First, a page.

The absence of a suitable design code or code of practice covering the design, construction and maintenance of elevated bulk solid storage containers, has led to standards being adopted which were not satisfactory.
It is therefore vitally important that a suitable design code be prepared or additional requirements inserted in existing structural codes to cater for the peculiar operating conditions within bulk solid storage containers.
The design of elevated bulk solid storage containers has been traditionally carried out using techniques adopted for other classes of structures.
When in use, a bulk solid storage container will require more maintenance than other classes of structure because of wear, corrosion and fatigue.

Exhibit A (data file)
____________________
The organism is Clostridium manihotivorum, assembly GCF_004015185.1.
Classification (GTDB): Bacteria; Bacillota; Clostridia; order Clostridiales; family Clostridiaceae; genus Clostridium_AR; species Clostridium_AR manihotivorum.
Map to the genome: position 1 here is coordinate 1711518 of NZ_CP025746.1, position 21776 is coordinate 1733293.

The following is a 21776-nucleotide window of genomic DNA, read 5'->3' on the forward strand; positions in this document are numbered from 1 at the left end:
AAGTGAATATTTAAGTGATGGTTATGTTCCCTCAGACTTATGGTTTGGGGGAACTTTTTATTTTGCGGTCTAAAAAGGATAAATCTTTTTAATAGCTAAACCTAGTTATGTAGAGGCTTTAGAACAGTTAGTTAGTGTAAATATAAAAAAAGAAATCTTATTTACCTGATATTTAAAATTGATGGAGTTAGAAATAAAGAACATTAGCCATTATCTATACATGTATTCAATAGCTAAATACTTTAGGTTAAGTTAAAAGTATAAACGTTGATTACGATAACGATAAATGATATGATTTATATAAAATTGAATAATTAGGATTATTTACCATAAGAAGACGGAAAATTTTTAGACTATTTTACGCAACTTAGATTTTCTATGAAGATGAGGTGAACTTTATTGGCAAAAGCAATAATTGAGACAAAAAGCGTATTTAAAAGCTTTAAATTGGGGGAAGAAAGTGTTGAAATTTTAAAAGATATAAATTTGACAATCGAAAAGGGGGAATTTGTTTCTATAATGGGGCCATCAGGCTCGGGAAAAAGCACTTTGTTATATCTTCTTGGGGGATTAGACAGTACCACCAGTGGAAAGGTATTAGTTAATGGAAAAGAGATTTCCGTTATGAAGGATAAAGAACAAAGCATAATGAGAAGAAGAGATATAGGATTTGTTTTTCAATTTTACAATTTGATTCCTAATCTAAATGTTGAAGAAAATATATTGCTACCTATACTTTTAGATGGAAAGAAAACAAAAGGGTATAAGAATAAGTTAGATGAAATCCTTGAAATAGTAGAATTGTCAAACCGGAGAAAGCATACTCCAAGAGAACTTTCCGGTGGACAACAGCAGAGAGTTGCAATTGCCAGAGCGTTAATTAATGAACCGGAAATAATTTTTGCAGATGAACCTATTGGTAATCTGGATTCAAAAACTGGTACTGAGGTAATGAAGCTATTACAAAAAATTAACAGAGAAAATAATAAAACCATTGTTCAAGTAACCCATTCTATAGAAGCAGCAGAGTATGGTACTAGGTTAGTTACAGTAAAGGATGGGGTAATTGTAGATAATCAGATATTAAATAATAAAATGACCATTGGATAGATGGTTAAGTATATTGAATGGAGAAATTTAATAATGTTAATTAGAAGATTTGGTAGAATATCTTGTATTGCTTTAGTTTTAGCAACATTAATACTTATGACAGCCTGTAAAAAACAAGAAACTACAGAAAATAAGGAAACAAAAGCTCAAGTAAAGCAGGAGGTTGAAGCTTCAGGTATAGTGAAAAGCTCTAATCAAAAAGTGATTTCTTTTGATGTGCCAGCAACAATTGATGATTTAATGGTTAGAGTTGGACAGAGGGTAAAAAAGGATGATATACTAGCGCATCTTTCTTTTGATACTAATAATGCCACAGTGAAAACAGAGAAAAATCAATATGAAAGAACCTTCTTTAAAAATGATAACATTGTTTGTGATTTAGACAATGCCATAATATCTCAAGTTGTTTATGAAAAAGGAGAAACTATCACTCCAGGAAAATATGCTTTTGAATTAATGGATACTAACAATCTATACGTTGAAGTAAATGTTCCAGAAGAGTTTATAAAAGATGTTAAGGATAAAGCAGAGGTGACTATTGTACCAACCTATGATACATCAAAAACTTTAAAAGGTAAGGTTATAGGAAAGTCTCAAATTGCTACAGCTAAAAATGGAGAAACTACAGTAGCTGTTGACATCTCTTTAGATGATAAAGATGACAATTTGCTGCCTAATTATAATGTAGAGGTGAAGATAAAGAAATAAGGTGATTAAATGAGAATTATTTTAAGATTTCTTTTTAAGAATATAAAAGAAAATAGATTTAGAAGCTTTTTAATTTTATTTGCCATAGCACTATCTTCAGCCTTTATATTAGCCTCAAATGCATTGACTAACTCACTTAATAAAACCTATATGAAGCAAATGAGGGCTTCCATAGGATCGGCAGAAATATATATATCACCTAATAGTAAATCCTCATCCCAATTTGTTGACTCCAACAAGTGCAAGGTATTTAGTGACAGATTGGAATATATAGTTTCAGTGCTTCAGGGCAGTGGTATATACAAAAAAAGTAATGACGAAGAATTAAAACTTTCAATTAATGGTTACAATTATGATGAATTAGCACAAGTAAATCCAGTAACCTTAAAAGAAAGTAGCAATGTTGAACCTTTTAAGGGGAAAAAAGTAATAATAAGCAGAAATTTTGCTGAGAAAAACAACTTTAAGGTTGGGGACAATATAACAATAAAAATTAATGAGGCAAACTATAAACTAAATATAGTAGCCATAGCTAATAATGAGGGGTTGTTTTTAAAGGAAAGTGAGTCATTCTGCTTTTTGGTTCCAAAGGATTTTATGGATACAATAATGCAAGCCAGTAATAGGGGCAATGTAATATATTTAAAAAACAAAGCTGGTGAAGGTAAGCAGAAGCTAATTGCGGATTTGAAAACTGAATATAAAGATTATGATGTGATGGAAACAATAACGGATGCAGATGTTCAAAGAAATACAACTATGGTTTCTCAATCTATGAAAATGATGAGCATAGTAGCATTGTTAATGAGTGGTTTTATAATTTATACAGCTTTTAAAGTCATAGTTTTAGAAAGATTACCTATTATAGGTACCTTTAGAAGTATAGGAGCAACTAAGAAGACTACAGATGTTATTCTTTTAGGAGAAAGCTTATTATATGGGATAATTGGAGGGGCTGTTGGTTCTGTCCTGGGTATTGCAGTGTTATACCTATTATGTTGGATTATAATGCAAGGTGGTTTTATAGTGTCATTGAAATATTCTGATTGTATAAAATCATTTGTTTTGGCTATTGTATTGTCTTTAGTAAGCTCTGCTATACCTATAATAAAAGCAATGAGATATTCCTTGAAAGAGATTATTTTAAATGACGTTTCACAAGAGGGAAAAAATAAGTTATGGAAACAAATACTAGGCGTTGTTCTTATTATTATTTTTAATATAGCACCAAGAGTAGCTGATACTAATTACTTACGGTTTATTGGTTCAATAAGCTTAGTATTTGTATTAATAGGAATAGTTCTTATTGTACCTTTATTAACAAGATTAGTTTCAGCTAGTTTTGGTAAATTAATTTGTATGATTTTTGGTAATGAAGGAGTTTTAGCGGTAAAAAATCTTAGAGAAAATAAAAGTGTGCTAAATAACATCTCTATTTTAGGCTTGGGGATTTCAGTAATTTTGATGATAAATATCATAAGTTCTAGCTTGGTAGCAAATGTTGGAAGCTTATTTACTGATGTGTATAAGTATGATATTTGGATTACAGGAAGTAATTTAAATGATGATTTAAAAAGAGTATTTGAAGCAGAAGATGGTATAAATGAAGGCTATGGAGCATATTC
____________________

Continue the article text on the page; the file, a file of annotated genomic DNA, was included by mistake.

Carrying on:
The N.S.W. coal mining industry has for many years been able to cope with these problems by adopting designs which were robust and had adequate margins of safety (heavily framed structures with – usually timber – lagging for containment of the bulk solid).
Economic pressures have led to the introduction of lighter, more cost efficient structures in which the container also forms part of the support structure.
The prediction of loadings imposed on the structure during filling and emptying of the container have quite often been in error, due to a lack of understanding of the flow properties of the bulk solid and the effect of bin geometry on the flow patterns produced.
During the period between September, 1970 and April, 1981 there have been eleven partial or complete failures of bulk storage containers in N.S.W. coal mines that have been investigated by the Department of Mineral Resources.
Three of these failures resulted in fatal injuries to workmen engaged in driving vehicles used to unload the containers or servicing machinery installed under the container.